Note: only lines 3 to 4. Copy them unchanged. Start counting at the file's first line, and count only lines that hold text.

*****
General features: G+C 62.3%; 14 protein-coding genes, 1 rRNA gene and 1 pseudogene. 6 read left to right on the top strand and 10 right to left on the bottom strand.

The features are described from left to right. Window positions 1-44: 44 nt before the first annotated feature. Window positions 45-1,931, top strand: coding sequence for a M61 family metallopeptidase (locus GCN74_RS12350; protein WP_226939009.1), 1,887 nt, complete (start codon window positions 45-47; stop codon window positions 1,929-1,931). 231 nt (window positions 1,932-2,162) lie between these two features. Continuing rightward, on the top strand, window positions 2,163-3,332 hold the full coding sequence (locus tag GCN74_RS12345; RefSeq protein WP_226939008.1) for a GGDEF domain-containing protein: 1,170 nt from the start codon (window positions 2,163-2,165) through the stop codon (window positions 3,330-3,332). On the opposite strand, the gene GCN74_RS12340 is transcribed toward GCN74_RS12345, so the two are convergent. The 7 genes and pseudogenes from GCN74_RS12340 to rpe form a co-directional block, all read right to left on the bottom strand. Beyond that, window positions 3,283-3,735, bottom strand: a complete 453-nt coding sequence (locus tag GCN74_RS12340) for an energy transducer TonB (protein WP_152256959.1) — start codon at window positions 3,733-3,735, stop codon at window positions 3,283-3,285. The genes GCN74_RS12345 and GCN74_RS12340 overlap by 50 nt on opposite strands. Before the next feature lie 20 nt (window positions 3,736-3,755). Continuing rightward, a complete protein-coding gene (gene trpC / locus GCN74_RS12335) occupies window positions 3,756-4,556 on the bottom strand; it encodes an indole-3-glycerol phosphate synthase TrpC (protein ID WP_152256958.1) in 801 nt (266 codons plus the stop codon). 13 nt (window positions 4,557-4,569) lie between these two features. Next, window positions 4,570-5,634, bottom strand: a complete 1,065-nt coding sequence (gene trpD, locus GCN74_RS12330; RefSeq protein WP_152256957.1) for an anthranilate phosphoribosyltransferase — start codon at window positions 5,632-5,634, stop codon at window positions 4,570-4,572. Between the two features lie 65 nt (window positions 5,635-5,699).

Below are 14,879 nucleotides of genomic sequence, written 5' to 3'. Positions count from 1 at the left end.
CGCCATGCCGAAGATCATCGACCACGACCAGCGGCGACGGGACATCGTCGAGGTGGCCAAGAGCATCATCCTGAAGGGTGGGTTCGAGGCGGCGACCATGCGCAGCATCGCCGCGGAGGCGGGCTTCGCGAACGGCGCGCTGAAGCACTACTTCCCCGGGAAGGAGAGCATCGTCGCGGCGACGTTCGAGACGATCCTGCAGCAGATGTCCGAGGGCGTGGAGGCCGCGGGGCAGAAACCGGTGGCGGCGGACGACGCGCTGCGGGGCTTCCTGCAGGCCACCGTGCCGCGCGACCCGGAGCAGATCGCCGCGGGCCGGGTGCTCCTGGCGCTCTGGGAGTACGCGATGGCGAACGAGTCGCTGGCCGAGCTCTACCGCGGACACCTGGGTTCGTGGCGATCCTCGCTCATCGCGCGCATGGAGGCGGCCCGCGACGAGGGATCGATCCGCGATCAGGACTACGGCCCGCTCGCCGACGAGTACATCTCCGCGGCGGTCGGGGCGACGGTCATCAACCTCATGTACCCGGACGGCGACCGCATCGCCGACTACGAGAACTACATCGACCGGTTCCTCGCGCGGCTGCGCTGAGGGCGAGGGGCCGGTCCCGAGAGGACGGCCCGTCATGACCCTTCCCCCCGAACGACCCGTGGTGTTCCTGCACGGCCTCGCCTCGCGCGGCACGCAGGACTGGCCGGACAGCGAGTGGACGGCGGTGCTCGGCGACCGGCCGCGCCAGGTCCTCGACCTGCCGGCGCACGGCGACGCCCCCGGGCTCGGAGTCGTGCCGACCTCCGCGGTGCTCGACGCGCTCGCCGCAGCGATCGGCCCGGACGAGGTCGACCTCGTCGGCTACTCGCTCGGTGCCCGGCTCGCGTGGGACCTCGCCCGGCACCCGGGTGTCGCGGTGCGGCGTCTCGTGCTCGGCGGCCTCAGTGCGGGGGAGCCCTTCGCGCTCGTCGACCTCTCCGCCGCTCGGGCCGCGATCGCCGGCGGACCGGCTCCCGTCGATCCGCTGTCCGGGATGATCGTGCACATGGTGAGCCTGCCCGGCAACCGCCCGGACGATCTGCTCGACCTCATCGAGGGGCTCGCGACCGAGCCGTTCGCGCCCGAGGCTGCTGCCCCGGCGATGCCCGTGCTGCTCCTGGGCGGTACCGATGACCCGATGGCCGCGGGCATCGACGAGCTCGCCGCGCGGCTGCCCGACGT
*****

Below are 14,879 nucleotides of genomic sequence, written 5' to 3'. Positions count from 1 at the left end.
CGCCATGCCGAAGATCATCGACCACGACCAGCGGCGACGGGACATCGTCGAGGTGGCCAAGAGCATCATCCTGAAGGGTGGGTTCGAGGCGGCGACCATGCGCAGCATCGCCGCGGAGGCGGGCTTCGCGAACGGCGCGCTGAAGCACTACTTCCCCGGGAAGGAGAGCATCGTCGCGGCGACGTTCGAGACGATCCTGCAGCAGATGTCCGAGGGCGTGGAGGCCGCGGGGCAGAAACCGGTGGCGGCGGACGACGCGCTGCGGGGCTTCCTGCAGGCCACCGTGCCGCGCGACCCGGAGCAGATCGCCGCGGGCCGGGTGCTCCTGGCGCTCTGGGAGTACGCGATGGCGAACGAGTCGCTGGCCGAGCTCTACCGCGGACACCTGGGTTCGTGGCGATCCTCGCTCATCGCGCGCATGGAGGCGGCCCGCGACGAGGGATCGATCCGCGATCAGGACTACGGCCCGCTCGCCGACGAGTACATCTCCGCGGCGGTCGGGGCGACGGTCATCAACCTCATGTACCCGGACGGCGACCGCATCGCCGACTACGAGAACTACATCGACCGGTTCCTCGCGCGGCTGCGCTGAGGGCGAGGGGCCGGTCCCGAGAGGACGGCCCGTCATGACCCTTCCCCCCGAACGACCCGTGGTGTTCCTGCACGGCCTCGCCTCGCGCGGCACGCAGGACTGGCCGGACAGCGAGTGGACGGCGGTGCTCGGCGACCGGCCGCGCCAGGTCCTCGACCTGCCGGCGCACGGCGACGCCCCCGGGCTCGGAGTCGTGCCGACCTCCGCGGTGCTCGACGCGCTCGCCGCAGCGATCGGCCCGGACGAGGTCGACCTCGTCGGCTACTCGCTCGGTGCCCGGCTCGCGTGGGACCTCGCCCGGCACCCGGGTGTCGCGGTGCGGCGTCTCGTGCTCGGCGGCCTCAGTGCGGGGGAGCCCTTCGCGCTCGTCGACCTCTCCGCCGCTCGGGCCGCGATCGCCGGCGGACCGGCTCCCGTCGATCCGCTGTCCGGGATGATCGTGCACATGGTGAGCCTGCCCGGCAACCGCCCGGACGATCTGCTCGACCTCATCGAGGGGCTCGCGACCGAGCCGTTCGCGCCCGAGGCTGCTGCCCCGGCGATGCCCGTGCTGCTCCTGGGCGGTACCGATGACCCGATGGCCGCGGGCATCGACGAGCTCGCCGCGCGGCTGCCCGACGT